Teaching product dissection requires workspace, storage space, tools, and extra help from teaching assistants – the challenges of running any type of lab component, Sheppard says. And of course, there is the cost of all the products students will be tearing down. Campus police departments are good sources of free, abandoned bikes. Companies that make power tools, cameras, small appliances, or toys sometimes donate products to the classes. With a $20-per-student budget, a trip to WalMart can yield many interesting things to reverse-engineer.

“The reality is that very little design is actually new design.”

—SHERI SHEPPARD Mechanical Engineering Professor at Stanford University

If a lack of resources prevents students from doing a hands-on exercise, a product dissection can be done as a demonstration in front of the class. For larger, more expensive products like a refrigerator, car – even an airplane -- the hope is to develop virtual representations for students to analyze, Simpson says. “It would allow you to span the scale from very small, cheap, low-end consumer goods to a billion-dollar system,” Simpson says.

Last year, Simpson and Stone received grants from the National Science Foundation to capture product dissection case studies and store them online. The repository, in the form of a wiki (http:, contains photos, 3D models, diagrams, and documentation for various products. The case studies could be used as reference materials for actual hands-on dissections or simply studied as virtual dissections.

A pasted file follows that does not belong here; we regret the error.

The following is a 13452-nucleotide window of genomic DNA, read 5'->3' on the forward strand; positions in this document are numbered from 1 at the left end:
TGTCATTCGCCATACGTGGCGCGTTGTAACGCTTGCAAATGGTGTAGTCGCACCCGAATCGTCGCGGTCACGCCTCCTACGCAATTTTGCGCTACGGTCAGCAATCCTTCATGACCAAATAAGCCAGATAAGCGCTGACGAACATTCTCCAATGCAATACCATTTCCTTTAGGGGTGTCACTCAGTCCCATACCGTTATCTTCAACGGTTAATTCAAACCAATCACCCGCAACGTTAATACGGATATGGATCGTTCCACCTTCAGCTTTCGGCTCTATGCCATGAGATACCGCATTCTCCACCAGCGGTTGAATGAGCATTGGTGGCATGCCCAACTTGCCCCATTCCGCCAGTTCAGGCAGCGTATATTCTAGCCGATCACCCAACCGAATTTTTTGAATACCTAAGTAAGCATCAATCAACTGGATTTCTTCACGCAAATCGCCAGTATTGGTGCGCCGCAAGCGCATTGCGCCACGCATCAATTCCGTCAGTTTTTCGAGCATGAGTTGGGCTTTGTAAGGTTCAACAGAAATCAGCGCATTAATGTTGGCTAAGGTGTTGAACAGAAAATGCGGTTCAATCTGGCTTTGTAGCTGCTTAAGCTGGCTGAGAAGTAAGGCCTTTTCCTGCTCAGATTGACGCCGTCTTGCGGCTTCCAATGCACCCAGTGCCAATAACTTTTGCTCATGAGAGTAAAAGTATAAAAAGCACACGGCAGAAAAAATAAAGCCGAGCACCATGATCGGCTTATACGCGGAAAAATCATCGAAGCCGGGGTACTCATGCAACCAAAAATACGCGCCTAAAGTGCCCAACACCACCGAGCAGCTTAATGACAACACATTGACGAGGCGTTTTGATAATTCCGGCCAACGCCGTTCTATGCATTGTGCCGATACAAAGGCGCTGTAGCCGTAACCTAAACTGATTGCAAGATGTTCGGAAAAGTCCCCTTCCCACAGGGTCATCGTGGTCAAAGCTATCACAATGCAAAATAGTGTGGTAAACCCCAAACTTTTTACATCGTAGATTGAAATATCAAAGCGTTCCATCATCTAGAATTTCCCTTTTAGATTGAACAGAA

Reverse engineering has long been upheld as a legitimate way to reveal a product’s trade secrets. “As long as you’re not trying to reproduce it or make it yourself, you’re not infringing on anybody’s copyright or intellectual property,” Simpson says. Besides, taking something apart doesn’t provide all the information needed to recreate it. “We can measure a part and see what the final fabricated dimensions are, but we don’t know what the tolerances are,” he says. “We can take a guess at what the material is, but we don’t know exactly.”

Mechanical dissection doesn’t replace traditional design pedagogies, but instead complements them. “The reality is that very little design is actually new design,” Sheppard says. “Very good designers have this catalog in their brain of stuff – of mechanisms, of devices, of machine elements.” Dissection helps students build that mental catalog, which they can order from in the future.


Corinna Wu is a freelance writer based in Oakland, Calif.